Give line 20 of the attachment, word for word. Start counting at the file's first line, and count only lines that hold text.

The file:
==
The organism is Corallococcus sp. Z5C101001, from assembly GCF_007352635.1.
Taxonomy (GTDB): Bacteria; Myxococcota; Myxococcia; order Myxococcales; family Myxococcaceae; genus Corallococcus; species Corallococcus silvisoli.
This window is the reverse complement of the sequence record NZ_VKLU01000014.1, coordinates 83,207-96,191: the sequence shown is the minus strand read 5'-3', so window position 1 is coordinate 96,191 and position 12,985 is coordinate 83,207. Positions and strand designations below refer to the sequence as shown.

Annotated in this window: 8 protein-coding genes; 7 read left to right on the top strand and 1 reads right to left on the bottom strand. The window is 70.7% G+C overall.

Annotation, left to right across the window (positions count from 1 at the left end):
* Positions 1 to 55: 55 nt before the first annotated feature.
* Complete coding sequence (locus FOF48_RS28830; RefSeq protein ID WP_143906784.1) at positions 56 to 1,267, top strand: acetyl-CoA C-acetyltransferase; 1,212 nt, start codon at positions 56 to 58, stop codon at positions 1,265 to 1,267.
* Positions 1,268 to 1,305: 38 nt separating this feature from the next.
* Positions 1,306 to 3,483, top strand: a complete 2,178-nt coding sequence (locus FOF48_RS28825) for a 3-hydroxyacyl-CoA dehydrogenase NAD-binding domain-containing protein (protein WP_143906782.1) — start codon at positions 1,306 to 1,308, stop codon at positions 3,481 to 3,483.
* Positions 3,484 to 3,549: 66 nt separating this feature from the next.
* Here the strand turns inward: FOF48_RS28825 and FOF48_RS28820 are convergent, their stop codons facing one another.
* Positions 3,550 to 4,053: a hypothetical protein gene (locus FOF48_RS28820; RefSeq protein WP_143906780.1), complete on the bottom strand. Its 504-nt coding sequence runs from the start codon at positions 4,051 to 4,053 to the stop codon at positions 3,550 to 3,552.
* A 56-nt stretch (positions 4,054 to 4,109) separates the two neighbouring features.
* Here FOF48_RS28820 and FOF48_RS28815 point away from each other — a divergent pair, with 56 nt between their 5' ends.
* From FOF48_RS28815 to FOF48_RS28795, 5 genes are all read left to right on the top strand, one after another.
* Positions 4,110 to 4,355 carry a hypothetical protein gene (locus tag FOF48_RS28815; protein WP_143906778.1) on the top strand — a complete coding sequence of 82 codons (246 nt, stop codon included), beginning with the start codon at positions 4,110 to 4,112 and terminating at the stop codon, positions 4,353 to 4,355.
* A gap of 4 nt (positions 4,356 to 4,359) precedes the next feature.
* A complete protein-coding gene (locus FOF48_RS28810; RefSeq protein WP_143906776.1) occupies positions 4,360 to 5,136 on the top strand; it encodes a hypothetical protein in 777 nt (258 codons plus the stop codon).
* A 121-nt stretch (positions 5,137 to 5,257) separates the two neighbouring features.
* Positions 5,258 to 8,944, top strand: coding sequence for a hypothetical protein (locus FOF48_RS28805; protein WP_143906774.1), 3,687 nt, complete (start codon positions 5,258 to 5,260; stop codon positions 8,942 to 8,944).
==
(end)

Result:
* Positions 5,258 to 8,944, top strand: coding sequence for a hypothetical protein (locus FOF48_RS28805; protein WP_143906774.1), 3,687 nt, complete (start codon positions 5,258 to 5,260; stop codon positions 8,942 to 8,944).